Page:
• Summary
  • Contents
  • Subject index

Dying is a social as well as physiological phenomenon. Each society characterizes and, consequently, treats death and dying in its own individual ways—ways that differ markedly. These particular patterns of death and dying engender modal cultural responses, and such institutionalized behavior has familiar, economical, educational, religious, and political implications. The Handbook of Death and Dying takes stock of the vast literature in the field.

Cross-Cultural Perspectives on Suicide
Cross-cultural perspectives on suicide

Culture provides a set of rules and standards that are shared by members of a society. These rules and standards shape and determine the range of behaviors that are considered appropriate under prescribed conditions. Such cultural artifacts influence the behaviors of persons of different nationalities and ethnicities as well as other subgroups within a nation. In looking at cultural influences on behavior, one important difference across cultures that comes immediately to light is the difference in rates of suicide.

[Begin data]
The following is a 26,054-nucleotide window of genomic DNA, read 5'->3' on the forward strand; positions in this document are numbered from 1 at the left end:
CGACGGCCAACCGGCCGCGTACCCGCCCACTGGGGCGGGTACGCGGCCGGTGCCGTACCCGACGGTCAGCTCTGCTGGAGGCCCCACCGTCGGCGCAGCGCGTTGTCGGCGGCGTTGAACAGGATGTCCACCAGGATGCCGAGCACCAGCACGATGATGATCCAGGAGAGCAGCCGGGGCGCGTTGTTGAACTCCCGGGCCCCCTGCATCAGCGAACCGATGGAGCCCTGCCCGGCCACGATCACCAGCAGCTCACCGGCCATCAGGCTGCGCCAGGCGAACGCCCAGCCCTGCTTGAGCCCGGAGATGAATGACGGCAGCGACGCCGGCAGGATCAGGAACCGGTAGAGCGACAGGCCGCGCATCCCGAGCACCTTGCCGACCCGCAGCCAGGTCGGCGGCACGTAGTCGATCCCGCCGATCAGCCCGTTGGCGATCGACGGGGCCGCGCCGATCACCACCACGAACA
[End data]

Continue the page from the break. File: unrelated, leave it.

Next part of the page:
One of the most interesting phenomena in suicidology is the national variation found in suicide rates. As the data displayed in Table 1 show, suicide rates for males around the world vary from a high of 73.8 per 100,000 per ...

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